Kasim Aslam: Yeah, they just rebuilt our park over where I live and added six pickleball courts. I’ve got a client, he’s not a client anymore. He was for a while. He ran into supply chain issues because of everything that’s going on, but he did cornhole gear. You know what cornhole is?


Justin Donald: Oh yeah.


Kasim Aslam: I didn’t.


Justin Donald: Great game.


Kasim Aslam: Yeah, you throw, you’re tossing bag into just a box, and they have regulation gloves and regulation bags, and I’m just thinking to myself, I’m like, there’s no way this is a thing. And he’s minting money while he was getting materials in. But I think that if a meteor hit my business tomorrow, I’d go find the least served niche and then I would just love on them. That’s the other thing that you get to do, which I’m sorry if I get touchy-feely here, but you get to give so much more. The customer experience is so much better. You get to speak to them on their terms. You really get to know them. You get to know what they’re worried about or what the concerns are, what their pain points are.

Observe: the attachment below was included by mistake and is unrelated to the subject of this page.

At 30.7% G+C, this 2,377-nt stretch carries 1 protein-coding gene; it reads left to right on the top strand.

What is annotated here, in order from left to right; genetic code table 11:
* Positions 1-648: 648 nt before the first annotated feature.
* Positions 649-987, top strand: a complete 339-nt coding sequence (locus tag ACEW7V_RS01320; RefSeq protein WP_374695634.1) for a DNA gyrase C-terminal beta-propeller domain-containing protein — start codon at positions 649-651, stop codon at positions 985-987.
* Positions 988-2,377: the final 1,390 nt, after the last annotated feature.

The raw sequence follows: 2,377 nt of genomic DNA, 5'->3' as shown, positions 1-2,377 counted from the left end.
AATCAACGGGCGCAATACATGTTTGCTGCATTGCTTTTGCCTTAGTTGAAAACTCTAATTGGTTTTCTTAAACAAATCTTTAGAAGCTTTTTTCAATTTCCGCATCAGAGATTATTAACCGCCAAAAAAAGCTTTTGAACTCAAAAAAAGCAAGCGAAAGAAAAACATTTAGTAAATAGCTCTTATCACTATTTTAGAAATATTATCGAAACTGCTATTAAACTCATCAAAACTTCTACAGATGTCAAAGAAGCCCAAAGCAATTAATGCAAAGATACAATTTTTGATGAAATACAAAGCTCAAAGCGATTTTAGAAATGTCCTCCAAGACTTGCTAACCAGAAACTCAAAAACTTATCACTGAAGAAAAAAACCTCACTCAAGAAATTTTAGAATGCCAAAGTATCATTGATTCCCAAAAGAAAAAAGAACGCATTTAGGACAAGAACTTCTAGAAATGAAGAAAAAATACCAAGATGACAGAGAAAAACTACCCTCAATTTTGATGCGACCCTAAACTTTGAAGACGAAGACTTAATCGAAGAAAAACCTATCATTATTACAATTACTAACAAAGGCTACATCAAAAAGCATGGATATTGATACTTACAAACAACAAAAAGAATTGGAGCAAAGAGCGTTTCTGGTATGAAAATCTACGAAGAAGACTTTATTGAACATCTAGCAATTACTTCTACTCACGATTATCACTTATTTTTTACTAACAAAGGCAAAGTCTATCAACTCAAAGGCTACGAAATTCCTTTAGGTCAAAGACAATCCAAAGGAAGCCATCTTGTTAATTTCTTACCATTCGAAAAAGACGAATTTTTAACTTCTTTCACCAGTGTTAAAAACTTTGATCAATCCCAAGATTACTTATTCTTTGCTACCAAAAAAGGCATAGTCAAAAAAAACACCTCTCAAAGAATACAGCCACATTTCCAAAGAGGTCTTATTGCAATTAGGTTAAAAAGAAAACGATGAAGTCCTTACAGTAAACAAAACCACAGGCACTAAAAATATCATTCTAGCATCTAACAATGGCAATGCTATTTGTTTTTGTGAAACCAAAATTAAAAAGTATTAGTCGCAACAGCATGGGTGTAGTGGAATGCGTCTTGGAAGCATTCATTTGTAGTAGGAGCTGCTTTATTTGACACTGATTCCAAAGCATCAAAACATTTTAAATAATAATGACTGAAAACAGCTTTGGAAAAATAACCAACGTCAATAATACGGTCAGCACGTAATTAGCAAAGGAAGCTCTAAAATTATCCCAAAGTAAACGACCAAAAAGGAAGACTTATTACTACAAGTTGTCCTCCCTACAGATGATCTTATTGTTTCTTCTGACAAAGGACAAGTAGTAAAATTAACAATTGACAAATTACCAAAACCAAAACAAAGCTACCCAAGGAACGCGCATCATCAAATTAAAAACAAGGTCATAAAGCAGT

When I go to hire the gal that runs my Montessori agency is the next Montessorian. So, she speaks the language perfectly. She was a software engineer first, started a Montessori school, I’m like God, you couldn’t be more perfect. But finding her was easy because I knew what I needed. I just emailed my list of schools and I’m like, hey, I’m looking for an executive director. So, finding your employees, finding your strategic partners, knowing where to go to fish, niching down, it just makes the whole world so much easier.